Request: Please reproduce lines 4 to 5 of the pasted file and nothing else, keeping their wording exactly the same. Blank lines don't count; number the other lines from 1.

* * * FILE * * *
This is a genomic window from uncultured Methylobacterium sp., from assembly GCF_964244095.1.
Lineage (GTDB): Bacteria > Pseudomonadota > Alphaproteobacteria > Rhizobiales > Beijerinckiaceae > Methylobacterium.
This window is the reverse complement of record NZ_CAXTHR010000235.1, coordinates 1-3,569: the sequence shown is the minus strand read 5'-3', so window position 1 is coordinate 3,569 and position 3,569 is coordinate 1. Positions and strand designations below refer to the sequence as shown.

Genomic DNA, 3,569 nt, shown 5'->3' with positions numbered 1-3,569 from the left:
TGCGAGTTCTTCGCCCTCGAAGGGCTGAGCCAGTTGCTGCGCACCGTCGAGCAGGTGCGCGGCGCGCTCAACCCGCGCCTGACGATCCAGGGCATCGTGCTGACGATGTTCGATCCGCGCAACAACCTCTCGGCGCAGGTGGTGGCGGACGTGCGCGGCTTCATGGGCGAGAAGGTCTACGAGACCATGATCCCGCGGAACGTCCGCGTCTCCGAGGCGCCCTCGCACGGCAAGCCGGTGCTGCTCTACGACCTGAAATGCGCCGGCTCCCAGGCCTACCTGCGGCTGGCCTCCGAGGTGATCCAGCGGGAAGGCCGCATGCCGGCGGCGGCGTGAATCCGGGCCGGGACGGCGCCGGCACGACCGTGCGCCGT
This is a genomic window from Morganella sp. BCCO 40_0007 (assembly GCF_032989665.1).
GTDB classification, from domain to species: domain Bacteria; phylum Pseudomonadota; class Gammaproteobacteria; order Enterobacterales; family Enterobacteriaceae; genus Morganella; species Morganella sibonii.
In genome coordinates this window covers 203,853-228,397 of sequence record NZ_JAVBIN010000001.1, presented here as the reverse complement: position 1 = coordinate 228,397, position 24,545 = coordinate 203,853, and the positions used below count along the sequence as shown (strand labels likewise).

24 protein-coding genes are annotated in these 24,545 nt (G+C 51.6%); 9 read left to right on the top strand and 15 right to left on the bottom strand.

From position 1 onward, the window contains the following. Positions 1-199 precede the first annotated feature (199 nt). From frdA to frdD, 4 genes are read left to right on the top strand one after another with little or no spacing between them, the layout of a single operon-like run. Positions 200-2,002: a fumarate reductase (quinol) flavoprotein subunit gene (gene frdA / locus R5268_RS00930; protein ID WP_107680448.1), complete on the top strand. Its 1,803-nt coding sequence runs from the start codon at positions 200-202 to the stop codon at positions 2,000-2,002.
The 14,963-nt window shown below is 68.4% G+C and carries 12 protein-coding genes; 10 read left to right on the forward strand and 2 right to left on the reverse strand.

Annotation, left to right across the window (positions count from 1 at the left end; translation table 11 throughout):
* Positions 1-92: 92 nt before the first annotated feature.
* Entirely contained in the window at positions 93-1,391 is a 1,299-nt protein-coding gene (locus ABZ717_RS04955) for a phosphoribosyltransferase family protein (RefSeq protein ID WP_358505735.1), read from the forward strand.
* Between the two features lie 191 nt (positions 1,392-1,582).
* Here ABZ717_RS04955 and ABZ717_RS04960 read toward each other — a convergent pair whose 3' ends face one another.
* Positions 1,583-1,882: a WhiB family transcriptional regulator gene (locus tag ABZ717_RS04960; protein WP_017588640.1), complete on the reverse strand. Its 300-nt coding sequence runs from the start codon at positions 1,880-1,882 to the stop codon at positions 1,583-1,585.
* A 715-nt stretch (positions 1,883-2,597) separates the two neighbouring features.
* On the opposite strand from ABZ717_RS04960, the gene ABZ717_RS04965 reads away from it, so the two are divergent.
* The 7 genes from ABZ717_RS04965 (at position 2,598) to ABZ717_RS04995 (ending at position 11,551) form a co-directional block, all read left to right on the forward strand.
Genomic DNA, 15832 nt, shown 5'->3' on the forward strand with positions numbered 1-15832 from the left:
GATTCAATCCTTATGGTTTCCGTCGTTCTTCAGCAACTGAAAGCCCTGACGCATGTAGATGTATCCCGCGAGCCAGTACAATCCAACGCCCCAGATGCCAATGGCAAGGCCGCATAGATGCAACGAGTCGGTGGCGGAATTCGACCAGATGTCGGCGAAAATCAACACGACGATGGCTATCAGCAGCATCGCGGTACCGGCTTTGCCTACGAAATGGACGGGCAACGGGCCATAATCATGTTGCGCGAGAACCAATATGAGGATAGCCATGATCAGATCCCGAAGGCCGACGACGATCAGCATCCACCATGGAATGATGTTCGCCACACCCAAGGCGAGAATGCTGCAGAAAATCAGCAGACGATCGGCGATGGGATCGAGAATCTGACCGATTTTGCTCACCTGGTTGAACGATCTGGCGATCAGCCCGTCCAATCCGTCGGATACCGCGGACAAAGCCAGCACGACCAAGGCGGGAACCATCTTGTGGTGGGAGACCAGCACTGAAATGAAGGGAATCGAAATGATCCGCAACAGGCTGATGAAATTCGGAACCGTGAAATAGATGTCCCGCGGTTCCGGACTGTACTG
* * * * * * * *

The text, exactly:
Genomic DNA, 3,569 nt, shown 5'->3' with positions numbered 1-3,569 from the left:
TGCGAGTTCTTCGCCCTCGAAGGGCTGAGCCAGTTGCTGCGCACCGTCGAGCAGGTGCGCGGCGCGCTCAACCCGCGCCTGACGATCCAGGGCATCGTGCTGACGATGTTCGATCCGCGCAACAACCTCTCGGCGCAGGTGGTGGCGGACGTGCGCGGCTTCATGGGCGAGAAGGTCTACGAGACCATGATCCCGCGGAACGTCCGCGTCTCCGAGGCGCCCTCGCACGGCAAGCCGGTGCTGCTCTACGACCTGAAATGCGCCGGCTCCCAGGCCTACCTGCGGCTGGCCTCCGAGGTGATCCAGCGGGAAGGCCGCATGCCGGCGGCGGCGTGAATCCGGGCCGGGACGGCGCCGGCACGACCGTGCGCCGT